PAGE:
©Sushanna Ellington, 2013

©Sushanna Ellington, 2013

Click HERE to hear the author read! 

The poet and the painter were in love (or so their patron thought). Marriage was, after all, a covenant of convenience. Their need for one another resided mostly outside of corporeal time. Yet, they bathed and slept together; inhaled the same rank air; and dragged their feet across cold planks indifferent to the layers of paint flecks, slivers of binder paper sullied with cuttlefish ink, and degrading food scraps that resided there with impunity.

Make no mistake, the poet and the painter were always aware of one another’s genius. Still, they suspected that together they were going mad. Yet, they readily serviced one another as muse and destroyer of worlds. They played a dangerous slight-of-hand game that was more exciting than the beauty of words and images–and chance encounters with longing. They stayed together, knowing full well that it was not for the sake of something sacred.

Their psyches often drifted like glaciers in tides.

Now and then, he would admit (and only to himself) that his averted vision was little match for her anguished automatism. Yet, he made a study of her dark eyelids and the sloppy pouts that gave her charcoal eyes sinkhole depth. He resented the hours she poured over her faded address book in an effort to remember what was half-forgotten.

When his brushes went idle, he crafted savage soliloquies on the injustices endured by important painters who were denied their due until resurrected posthumously. Secretly, he worried that there could be only one Rothko for his generation, and that the rapture of ghosts had already risen in glory most certainly without him. So he languished in the miserable company of a woman who walked only on tiptoes and for whom a random kiss had the same effect on his dopamine receptors as reading turgid prose.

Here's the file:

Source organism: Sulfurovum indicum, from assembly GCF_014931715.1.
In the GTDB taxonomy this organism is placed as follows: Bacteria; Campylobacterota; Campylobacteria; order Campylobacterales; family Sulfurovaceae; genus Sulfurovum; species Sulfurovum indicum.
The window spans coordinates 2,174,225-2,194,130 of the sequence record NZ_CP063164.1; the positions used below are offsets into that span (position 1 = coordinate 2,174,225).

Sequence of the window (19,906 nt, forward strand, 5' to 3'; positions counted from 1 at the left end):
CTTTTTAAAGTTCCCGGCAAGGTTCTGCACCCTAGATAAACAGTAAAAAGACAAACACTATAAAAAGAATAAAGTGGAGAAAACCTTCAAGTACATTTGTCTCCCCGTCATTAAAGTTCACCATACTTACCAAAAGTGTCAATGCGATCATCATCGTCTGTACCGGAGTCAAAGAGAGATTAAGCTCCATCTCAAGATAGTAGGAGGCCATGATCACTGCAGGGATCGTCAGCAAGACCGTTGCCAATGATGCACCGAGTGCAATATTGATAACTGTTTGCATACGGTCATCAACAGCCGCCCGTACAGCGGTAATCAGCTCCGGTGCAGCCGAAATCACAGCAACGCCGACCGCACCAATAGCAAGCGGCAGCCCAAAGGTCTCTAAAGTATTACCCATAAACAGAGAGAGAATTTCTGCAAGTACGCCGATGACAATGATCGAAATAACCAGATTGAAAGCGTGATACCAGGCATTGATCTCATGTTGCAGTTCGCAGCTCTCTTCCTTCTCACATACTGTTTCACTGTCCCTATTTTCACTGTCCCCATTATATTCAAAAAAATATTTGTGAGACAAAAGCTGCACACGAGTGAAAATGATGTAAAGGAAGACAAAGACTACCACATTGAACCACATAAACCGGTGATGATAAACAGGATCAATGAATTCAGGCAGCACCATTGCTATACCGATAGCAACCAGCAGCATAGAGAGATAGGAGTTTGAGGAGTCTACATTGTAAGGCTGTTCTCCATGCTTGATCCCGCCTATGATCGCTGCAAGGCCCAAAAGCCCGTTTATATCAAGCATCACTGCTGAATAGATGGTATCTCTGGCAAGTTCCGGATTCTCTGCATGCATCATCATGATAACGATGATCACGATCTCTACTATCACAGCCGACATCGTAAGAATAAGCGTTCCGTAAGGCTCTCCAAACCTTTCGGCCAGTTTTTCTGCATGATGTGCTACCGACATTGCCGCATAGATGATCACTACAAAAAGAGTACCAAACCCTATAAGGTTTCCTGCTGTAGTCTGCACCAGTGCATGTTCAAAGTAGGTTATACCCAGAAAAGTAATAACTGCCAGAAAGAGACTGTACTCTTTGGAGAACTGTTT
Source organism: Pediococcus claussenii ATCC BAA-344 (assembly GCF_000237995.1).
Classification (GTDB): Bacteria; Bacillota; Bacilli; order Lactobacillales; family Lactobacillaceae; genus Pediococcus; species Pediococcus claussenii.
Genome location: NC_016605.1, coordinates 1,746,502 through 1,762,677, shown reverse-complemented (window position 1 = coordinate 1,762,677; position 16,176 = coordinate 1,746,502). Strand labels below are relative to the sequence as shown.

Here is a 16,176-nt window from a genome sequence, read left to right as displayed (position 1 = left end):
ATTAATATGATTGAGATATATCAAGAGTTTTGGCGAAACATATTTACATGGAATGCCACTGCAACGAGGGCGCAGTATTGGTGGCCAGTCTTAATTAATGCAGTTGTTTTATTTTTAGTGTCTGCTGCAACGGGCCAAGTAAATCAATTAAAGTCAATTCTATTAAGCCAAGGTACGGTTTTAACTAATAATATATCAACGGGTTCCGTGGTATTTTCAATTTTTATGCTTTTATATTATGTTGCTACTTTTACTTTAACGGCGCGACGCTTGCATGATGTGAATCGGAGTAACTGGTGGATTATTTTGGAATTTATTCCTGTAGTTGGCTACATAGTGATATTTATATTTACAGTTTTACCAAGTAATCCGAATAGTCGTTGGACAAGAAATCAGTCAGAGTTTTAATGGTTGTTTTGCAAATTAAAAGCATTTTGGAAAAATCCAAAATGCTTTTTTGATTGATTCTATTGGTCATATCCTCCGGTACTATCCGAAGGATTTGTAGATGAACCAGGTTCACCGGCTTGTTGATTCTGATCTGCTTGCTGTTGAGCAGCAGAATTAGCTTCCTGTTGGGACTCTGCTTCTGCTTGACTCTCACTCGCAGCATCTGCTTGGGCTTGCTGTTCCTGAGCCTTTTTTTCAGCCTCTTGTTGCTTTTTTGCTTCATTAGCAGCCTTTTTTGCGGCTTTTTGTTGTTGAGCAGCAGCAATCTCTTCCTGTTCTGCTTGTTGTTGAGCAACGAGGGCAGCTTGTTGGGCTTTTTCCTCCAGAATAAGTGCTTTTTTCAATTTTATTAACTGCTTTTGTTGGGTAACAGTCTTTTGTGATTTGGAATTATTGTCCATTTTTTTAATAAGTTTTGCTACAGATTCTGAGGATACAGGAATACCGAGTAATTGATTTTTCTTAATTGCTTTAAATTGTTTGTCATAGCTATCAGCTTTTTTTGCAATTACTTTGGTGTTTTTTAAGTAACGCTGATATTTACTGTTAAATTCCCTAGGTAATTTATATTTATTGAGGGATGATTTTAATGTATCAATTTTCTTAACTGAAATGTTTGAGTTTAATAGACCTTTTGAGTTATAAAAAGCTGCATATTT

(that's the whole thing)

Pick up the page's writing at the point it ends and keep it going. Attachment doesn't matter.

For the poet, a word in her own hand like the mirror above the vanity failed to confirm that she had indeed not gone missing. On cloudless days she imagined herself a puff of gray smoke disappearing with the wind. In the orange glow of sunset, she sorted her library, surprising the specks of dust that lived unremarkably on the spines of old book jackets. The particles spiraled up through beams of fading light that soon turned to black, implacably black nights.

Fits of dreams crushed her further. They summoned her to salons overseen by the cult of melancholia: Anne Sexton, Karin Boye, and Sylvia Plath. Unwelcome as they were, Gertrude Stein and Anais Nin took the best seats as self- appointed arid dissectors of everyone else’s work (as though they still mattered). The poet’s heart beat wildly, but she hid in a slant of light not sure if she was prepared to make a confession. But no hour of reckoning ever arrived, because the specters considered the poet dull-witted and a nuisance with her incessant humming in iambic pentameter. Besides, they were too busy engaging in intellectual rants on the merits of automatic writing, Kandinsky’s color theories, the semiotics of sexuality, and the providence of the “Jesus Prayer” for Franny and Zooey.

At the first dawn of light, she staggered forth from the dream. And the day-to-day traffic across cold plank floors went on impervious to Mayday measures. The couple was in the eyes of any shrink a rather cold case.

It was inevitable, really, that vertigo would arrive born of her relief to have finally disappeared and of his inability to defend himself against mechanical time.  Eventually, the poet developed catalepsy; the painter took to inhalants—and all memory of them became impossible to recall.

©Sushanna Ellington, 2013

Sushanna Ellington has moved from her residence at the nexus of art, education, and human rights to an architectural glass studio where she putties and details windows.  Her street cred as an artist in her own right, BAWP fellow (1981) and Fulbright scholar are not diminished by her happy return to her blue collar roots. Sushanna can be reached at ruhevahshi108@gmail.com.

One Response to “Still Lives Still by Sushanna Ellington”

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